Outlook: Magazine Industry Still Licking Its Wounds

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The wounds inflicted on print media since the burst of the dot-com bubble are taking their time to heal.

Advertising sales and circulation executives across all magazines, including business and trade, hope advertisers and consumers read somewhere the news that the economy is on the mend. Till then, all parties concerned are advised patience and unity.

"Publishers, advertisers and advertising agencies must continue to keep the lines of communication open, particularly in a challenging economy that continues to impact performance across multiple industries," said Mike Lavery, president and managing director of the Audit Bureau of Circulations, Schaumburg, IL.

The industry will continue to play defense on multiple issues plaguing it for the past several years.

Take the Internet. For many circulators, the Web channel largely has failed to generate adequate income as readers refuse to pay for information online, unless the publication is highly branded with unique content like The Wall Street Journal Online.

For most publications, the issue of differentiating content between the print and Web channels is unresolved. Spam legislation adds another layer of concern. Frequency of e-mail blasts still worries publishers wary of eroding their lists' responsiveness, and privacy and opt-out questions are as alive as ever.

Finally, increased security measures like filters and firewalls, particularly in governmental organizations, have raised bounceback rates for online newsletters.

The print scene is equally ugly. Not only do fewer people read magazines, but overall newsstand sales are falling amid excess distribution, broken infrastructure and unsatisfactory subscription and renewal rates. Moreover, advertisers and auditors like ABC and Business of Performing Audits International are pressing publishers for more newsstand and subscription sales disclosure. Publishers are worried about new reporting requirements and downward pressure on ad page rates.

Auditors have some just cause for their demands. The lawsuit last year involving the fudging of Rosie's circulation figures cost not just owner Gruner + Jahr's credibility, but also the industry's. The same publisher is being questioned for overstating YM and Fast Company newsstand circulation numbers.

Martha Stewart Living, too, has suffered from the legal brouhaha over the founder's alleged insider stock trading.

Single-Copy Sales Fall

Every circulator also will cite single-copy sales as a major area of weakness. The market system for distribution is ineffective. Too many copies are on newsstands as publishers strive to maintain their rate bases, the circulation guaranteed to advertisers.

For some reason, U.S. publishers cannot persuade advertisers like their British counterparts to charge for ads based on historical delivery over the prior six months. It makes sense to charge on what was delivered and not what is expected to avoid overcirculation on newsstand and subscriptions.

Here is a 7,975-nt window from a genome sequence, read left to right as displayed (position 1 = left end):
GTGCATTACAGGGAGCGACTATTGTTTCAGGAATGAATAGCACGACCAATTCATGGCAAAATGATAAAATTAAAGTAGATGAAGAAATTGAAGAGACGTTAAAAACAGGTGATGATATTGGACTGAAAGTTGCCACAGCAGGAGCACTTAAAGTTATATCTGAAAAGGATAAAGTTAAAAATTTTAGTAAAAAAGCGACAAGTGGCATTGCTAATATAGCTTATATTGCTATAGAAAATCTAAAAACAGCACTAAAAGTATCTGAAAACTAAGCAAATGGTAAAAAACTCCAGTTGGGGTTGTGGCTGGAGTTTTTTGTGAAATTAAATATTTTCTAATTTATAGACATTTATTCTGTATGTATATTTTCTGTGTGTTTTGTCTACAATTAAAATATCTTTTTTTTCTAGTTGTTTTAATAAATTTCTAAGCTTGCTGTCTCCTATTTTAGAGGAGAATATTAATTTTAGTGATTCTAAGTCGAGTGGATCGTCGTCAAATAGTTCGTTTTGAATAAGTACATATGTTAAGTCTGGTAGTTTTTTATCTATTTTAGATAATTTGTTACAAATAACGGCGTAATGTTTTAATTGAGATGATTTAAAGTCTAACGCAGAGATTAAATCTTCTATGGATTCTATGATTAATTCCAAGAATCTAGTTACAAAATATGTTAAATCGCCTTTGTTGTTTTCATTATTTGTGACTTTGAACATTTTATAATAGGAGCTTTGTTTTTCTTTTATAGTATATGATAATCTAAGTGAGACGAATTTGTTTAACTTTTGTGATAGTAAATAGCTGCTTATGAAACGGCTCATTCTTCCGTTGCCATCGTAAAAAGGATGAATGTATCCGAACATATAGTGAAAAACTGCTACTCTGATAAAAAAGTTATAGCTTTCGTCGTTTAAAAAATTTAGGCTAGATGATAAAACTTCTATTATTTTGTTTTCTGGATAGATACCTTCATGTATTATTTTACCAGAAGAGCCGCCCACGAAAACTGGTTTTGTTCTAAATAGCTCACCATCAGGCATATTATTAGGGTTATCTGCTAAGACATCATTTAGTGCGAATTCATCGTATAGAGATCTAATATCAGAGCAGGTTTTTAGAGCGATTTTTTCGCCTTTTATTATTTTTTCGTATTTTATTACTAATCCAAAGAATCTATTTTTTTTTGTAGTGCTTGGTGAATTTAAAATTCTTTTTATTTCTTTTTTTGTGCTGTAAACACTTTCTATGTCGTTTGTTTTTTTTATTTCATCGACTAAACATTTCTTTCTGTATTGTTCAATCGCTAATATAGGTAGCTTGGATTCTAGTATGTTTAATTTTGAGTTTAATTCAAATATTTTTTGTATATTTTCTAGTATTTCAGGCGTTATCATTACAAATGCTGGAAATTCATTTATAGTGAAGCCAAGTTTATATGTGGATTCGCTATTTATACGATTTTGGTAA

Another pinprick is the magazine industry's lack of pricing power. U.S. readers are conditioned to low-priced magazines and free content online, as well as repeatedly ingratiating requests to renew for a marginal amount.

Some say that 2003 was the worst year in recent memory for newsstand sales. Yet even as newsstand sales slid 10 percent to 15 percent, the same number of copies was put on newsstands. It does not help that one retailer now has undue influence on single-copy sales -- Wal-Mart Stores Inc., which has banned FHM and Maxim from its stores and covered Cosmopolitan with strips.

Similarly, the subscription agent channel presents challenges. New ABC audit rules, the end of large agents and the switch to online agent selling at discount prices are playing havoc.

Expect the situation with direct mail to stay the same as well. Circulators will continue to confront rising costs, mailbox clutter, evolving consumer behavior and the near-impossible use of sweepstakes.

Jay Bower, president of ad agency Crossbow Group, Westport, CT, likens last year to the Dark Ages.

"There was over-reliance on controls," he said. "Publications drastically cut back on testing grids, relying instead on tried-and-true packages and campaigns. Marketing was cutting to the chase. Copy was shorter and sweeter. Graphics were more restrained. Offers were stronger. [Also, there was] impatient management. ROI thresholds got higher while performance waned, forcing publishers to move more quickly to cut or cease circulation of struggling publications."

That said, magazines continue to launch as others close, searching for new niches or unmet needs. Some industry observers expect ad spend on magazines to double from last year and even match year 2000 levels.